A tradition, in my view, is a relatively coherent body of thought which is characterized both by a narrative featuring a coherent group of people and how they believe they fit in the world and by a running conversation or commentary over time about how this narrative should be interpreted and appropriated by the individuals in that community. It is not calcified belief, but rather must be dynamic as it encounters both internal and external challenges to its status as a truthful narrative. Indeed, the moment that it becomes calcified tradition, with little relation to what is going on in the world or with its followers, it loses it coherence and its ability to explain the world. What follows is that this tradition rapidly loses its appeal and, ultimately, its following.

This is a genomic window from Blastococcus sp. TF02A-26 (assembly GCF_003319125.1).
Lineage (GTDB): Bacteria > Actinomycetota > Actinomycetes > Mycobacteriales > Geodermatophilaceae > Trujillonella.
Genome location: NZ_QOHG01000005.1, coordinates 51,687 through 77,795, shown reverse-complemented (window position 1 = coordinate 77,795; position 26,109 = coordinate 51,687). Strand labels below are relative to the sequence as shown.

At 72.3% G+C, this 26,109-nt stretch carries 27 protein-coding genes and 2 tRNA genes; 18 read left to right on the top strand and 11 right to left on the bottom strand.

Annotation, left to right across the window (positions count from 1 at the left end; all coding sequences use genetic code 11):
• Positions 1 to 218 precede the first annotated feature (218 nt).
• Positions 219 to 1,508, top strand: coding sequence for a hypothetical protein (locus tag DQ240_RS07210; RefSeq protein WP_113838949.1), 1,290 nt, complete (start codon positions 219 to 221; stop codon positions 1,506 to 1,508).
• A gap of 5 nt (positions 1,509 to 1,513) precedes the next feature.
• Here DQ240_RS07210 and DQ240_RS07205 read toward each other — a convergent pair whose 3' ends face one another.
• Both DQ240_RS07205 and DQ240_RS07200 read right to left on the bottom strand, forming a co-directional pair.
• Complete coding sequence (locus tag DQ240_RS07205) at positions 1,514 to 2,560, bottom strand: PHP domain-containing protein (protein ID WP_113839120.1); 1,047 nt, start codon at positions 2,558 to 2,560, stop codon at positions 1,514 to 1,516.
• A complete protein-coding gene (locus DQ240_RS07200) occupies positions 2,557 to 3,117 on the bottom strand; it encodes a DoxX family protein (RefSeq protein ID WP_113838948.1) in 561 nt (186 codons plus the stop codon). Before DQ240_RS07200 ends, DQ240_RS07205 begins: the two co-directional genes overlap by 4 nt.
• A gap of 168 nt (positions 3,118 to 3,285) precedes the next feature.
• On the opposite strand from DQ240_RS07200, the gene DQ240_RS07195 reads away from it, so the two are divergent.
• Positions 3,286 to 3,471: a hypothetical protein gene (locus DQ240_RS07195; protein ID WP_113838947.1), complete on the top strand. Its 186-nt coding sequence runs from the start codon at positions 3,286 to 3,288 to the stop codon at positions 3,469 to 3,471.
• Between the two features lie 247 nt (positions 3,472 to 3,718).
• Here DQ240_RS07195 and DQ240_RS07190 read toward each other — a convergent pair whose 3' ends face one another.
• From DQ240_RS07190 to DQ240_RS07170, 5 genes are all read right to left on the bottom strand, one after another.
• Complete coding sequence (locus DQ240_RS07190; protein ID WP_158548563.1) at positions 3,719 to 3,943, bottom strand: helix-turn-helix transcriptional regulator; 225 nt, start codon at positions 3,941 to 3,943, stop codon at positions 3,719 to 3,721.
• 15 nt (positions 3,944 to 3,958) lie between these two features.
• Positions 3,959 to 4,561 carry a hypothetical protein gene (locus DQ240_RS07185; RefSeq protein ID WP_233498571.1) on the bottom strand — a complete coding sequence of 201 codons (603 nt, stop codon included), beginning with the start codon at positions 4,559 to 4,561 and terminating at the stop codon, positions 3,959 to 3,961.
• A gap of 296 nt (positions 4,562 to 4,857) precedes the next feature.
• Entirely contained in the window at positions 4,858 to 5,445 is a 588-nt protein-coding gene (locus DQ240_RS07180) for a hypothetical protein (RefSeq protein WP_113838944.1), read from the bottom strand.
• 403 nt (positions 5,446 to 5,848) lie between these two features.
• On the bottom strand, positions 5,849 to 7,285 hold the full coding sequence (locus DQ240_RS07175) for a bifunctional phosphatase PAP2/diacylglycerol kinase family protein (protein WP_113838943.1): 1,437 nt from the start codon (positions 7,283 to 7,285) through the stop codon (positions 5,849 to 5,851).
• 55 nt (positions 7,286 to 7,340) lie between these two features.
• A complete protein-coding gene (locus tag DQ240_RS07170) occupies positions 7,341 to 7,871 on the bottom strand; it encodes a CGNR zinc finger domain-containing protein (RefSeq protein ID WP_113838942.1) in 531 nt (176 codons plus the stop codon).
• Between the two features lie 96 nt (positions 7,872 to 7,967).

How does this apply to Origen and the Philocalia? What we have to recognize is that no tradition emerges fully formed from the head of a creator, but rather it forms and develops over time. In its early stages, a tradition is fuzzier and less defined than it would become. That means there was more latitude for deviation, but that, as the implications of individual deviations become clear, they may be accepted as more or less acceptable. This leads to great definition of the tradition and the retrospective judgement of earlier figures, who could not be expected to have known how the tradition has developed or will develop fully. If a tradition is living, it is forced to deal with both its internal debates and its encounters with other worldviews. Part of that process is refinement, but it can lead to a splintering of the tradition, if the narrative which underlies the tradition should seem to be inadequate to the task of explaining the world. It can also lead to the very ambiguities that Christians face in dealing with Origen.